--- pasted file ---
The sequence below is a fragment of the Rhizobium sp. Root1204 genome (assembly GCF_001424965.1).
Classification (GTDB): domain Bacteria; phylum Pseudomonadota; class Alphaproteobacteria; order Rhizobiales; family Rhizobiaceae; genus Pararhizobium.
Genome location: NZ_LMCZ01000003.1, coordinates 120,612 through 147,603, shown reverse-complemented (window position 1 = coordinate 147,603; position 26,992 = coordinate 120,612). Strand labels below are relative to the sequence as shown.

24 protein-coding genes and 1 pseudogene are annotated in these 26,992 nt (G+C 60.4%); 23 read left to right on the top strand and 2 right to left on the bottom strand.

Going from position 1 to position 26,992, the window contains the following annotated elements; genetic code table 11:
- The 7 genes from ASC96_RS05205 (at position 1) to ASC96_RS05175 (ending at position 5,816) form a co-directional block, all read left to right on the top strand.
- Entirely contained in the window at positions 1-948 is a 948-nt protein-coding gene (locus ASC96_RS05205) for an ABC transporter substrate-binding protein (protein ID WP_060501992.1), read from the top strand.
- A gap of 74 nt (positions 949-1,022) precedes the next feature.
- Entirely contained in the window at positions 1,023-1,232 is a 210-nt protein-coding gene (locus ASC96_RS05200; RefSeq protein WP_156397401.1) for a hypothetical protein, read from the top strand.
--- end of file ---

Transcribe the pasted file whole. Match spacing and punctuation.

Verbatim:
The sequence below is a fragment of the Rhizobium sp. Root1204 genome (assembly GCF_001424965.1).
Classification (GTDB): domain Bacteria; phylum Pseudomonadota; class Alphaproteobacteria; order Rhizobiales; family Rhizobiaceae; genus Pararhizobium.
Genome location: NZ_LMCZ01000003.1, coordinates 120,612 through 147,603, shown reverse-complemented (window position 1 = coordinate 147,603; position 26,992 = coordinate 120,612). Strand labels below are relative to the sequence as shown.

24 protein-coding genes and 1 pseudogene are annotated in these 26,992 nt (G+C 60.4%); 23 read left to right on the top strand and 2 right to left on the bottom strand.

Going from position 1 to position 26,992, the window contains the following annotated elements; genetic code table 11:
- The 7 genes from ASC96_RS05205 (at position 1) to ASC96_RS05175 (ending at position 5,816) form a co-directional block, all read left to right on the top strand.
- Entirely contained in the window at positions 1-948 is a 948-nt protein-coding gene (locus ASC96_RS05205) for an ABC transporter substrate-binding protein (protein ID WP_060501992.1), read from the top strand.
- A gap of 74 nt (positions 949-1,022) precedes the next feature.
- Entirely contained in the window at positions 1,023-1,232 is a 210-nt protein-coding gene (locus ASC96_RS05200; RefSeq protein WP_156397401.1) for a hypothetical protein, read from the top strand.